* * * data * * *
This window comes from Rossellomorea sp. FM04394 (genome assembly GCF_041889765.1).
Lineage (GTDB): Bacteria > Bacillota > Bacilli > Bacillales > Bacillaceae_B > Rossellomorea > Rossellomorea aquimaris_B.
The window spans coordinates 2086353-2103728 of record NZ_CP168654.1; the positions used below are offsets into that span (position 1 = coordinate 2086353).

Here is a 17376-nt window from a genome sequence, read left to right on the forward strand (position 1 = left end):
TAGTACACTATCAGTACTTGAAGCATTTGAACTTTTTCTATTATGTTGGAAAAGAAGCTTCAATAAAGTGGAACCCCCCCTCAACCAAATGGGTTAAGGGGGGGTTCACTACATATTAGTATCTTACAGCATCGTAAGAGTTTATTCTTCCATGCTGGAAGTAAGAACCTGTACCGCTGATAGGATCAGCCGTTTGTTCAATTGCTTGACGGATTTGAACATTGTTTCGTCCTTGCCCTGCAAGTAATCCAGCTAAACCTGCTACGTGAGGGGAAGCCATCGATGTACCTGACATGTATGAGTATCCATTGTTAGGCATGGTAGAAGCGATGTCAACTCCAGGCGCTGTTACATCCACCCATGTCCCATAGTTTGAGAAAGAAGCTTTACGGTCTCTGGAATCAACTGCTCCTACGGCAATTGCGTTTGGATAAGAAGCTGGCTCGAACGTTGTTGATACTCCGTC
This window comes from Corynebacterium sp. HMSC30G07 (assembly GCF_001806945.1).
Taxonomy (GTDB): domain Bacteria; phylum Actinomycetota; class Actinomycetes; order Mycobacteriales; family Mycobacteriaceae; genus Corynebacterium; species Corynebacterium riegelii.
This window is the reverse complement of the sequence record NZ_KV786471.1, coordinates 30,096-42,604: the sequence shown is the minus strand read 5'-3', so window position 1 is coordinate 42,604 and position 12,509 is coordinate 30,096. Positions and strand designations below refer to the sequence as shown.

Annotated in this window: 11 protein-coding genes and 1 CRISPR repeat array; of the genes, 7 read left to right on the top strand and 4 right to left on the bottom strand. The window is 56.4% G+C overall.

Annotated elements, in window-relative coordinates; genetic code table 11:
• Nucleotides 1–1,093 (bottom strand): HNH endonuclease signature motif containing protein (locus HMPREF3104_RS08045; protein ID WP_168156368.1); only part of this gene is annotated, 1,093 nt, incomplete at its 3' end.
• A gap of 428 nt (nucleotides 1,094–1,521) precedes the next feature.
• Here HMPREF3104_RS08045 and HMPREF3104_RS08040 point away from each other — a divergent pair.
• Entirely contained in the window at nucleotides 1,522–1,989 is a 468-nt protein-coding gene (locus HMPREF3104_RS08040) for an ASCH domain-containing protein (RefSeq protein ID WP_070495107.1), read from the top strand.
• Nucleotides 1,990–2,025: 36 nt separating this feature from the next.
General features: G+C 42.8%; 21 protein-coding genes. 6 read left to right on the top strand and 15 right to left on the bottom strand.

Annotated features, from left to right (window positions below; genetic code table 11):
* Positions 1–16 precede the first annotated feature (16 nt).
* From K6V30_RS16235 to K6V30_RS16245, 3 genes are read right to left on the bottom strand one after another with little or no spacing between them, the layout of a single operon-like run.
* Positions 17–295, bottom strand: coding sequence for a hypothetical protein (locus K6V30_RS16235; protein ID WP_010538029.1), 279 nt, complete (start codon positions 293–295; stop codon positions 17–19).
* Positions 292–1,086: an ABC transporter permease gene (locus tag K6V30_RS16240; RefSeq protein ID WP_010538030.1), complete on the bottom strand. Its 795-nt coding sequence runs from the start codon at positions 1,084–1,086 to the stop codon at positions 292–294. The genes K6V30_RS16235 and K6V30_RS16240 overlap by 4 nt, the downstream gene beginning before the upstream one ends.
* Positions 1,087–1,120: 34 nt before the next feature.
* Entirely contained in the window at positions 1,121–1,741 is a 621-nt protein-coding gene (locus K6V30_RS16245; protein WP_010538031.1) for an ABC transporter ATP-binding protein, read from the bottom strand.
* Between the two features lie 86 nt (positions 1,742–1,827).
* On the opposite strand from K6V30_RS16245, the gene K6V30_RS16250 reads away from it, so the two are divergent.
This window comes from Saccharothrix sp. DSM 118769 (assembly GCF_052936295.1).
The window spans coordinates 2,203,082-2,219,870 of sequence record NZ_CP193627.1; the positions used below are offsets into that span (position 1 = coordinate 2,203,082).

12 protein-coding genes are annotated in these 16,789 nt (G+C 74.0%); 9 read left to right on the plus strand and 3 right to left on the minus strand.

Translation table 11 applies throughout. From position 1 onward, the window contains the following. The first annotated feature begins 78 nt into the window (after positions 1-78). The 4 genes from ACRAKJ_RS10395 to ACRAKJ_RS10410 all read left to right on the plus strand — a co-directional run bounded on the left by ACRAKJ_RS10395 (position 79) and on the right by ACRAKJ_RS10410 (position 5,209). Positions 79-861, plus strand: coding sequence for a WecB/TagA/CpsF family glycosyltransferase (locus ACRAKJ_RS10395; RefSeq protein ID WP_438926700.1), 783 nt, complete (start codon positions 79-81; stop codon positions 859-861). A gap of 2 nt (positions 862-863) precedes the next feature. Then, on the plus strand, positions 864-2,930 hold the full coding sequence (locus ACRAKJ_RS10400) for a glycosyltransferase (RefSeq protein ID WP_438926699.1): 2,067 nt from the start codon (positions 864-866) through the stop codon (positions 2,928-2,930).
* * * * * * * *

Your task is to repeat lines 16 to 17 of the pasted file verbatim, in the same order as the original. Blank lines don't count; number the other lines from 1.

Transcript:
General features: G+C 42.8%; 21 protein-coding genes. 6 read left to right on the top strand and 15 right to left on the bottom strand.

Annotated features, from left to right (window positions below; genetic code table 11):